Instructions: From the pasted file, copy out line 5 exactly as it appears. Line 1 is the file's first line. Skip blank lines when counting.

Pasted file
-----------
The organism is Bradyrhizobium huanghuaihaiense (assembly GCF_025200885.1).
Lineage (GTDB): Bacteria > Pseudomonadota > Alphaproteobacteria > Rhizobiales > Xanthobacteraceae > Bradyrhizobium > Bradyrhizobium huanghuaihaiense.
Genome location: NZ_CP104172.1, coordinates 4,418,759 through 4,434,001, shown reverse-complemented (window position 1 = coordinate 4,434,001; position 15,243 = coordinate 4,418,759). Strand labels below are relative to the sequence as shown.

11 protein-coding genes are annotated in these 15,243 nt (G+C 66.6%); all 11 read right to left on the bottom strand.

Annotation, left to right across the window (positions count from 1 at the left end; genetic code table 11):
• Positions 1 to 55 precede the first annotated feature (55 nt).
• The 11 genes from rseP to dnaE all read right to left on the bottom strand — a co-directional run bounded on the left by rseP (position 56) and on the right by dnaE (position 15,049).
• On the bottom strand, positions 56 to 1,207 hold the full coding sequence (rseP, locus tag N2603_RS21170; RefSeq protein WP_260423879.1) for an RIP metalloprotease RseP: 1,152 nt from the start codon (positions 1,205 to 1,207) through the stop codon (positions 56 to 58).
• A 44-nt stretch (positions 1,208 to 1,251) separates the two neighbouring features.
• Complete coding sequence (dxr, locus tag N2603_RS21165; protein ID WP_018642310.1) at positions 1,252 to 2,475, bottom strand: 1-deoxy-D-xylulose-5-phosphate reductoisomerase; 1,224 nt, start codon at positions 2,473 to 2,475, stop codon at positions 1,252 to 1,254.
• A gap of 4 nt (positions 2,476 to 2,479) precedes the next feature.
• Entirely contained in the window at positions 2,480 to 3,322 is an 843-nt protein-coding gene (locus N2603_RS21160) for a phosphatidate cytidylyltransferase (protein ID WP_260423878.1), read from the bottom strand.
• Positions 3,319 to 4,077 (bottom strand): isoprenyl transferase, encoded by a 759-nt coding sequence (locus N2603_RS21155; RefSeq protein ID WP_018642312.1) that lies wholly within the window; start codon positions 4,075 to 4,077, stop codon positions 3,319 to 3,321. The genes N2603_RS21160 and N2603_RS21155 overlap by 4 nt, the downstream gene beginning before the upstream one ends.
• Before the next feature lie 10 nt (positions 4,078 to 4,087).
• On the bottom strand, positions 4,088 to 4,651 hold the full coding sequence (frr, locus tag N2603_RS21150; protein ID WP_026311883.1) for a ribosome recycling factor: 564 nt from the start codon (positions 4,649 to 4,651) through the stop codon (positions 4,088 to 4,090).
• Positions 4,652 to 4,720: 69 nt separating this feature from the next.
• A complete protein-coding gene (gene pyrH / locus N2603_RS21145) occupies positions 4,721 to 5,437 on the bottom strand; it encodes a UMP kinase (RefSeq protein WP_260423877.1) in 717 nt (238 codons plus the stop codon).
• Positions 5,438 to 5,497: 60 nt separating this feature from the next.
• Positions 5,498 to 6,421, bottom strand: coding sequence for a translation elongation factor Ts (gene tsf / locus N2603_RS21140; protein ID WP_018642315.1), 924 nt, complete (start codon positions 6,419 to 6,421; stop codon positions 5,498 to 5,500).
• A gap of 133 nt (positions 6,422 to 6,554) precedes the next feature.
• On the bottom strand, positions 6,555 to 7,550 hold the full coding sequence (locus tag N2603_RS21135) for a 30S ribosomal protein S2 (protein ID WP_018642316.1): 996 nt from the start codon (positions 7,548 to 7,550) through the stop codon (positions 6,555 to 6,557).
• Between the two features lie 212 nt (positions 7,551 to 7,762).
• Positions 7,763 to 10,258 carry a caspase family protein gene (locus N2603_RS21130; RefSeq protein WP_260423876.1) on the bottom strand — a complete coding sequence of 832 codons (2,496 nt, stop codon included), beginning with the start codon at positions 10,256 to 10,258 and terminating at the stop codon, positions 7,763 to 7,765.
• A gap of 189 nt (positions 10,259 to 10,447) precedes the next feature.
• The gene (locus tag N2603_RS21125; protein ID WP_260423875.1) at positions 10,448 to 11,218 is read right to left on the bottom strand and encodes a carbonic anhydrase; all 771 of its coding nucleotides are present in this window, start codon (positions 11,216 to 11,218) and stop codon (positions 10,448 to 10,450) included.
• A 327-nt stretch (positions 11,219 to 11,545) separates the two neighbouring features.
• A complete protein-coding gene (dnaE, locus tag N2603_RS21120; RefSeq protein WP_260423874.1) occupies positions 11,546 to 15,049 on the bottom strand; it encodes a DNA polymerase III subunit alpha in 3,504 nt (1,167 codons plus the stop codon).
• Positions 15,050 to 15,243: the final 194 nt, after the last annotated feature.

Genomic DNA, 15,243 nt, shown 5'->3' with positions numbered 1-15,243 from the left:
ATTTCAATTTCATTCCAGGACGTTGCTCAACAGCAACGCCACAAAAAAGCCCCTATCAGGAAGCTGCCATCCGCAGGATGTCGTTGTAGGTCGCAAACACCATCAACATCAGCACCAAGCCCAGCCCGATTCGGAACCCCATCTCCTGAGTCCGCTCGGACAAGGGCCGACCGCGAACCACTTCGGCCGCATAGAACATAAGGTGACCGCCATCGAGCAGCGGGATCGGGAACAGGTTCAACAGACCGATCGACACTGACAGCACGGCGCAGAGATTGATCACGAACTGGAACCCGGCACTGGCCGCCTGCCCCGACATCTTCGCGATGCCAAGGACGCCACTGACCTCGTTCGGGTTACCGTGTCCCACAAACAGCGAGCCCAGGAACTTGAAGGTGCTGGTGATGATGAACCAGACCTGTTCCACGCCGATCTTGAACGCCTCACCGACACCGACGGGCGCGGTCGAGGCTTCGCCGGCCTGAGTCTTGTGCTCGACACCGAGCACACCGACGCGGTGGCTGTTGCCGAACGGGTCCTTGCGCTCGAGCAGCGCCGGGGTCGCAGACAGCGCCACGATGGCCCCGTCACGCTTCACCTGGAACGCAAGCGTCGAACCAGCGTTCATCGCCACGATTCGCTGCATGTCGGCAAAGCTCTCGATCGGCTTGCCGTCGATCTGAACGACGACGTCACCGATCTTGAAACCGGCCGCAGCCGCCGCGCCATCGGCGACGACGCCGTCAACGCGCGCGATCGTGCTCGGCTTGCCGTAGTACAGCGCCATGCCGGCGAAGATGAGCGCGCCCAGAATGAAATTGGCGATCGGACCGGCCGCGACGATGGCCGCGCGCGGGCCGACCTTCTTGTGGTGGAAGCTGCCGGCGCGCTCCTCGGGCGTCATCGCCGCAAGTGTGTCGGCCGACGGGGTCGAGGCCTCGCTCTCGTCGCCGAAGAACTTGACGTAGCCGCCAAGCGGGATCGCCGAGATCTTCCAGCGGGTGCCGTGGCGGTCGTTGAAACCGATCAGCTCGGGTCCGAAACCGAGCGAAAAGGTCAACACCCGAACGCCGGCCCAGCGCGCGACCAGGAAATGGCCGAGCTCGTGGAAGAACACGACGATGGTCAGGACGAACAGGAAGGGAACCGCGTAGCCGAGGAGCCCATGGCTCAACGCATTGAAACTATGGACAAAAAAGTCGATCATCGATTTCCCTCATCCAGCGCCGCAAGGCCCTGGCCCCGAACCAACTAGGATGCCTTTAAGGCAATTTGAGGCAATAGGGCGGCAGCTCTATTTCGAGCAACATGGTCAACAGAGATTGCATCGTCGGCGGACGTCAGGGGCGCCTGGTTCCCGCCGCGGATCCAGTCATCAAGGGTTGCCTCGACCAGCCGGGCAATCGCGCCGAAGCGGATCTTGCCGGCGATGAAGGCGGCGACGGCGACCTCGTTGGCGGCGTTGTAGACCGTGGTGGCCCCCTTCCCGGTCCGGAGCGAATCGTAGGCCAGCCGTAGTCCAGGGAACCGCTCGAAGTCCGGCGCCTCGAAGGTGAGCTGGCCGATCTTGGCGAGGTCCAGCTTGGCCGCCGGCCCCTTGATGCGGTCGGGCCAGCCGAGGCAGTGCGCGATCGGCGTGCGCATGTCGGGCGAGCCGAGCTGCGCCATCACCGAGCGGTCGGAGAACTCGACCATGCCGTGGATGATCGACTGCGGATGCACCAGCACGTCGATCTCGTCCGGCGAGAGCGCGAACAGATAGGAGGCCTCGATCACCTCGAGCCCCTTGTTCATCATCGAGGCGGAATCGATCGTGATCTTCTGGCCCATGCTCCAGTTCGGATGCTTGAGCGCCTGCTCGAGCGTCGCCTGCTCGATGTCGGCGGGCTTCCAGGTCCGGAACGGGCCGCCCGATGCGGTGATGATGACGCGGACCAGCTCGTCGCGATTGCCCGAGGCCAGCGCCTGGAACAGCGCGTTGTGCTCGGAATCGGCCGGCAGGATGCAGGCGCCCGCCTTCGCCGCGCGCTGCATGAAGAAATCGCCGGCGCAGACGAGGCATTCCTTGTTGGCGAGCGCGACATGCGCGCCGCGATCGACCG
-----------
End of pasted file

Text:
Annotation, left to right across the window (positions count from 1 at the left end; genetic code table 11):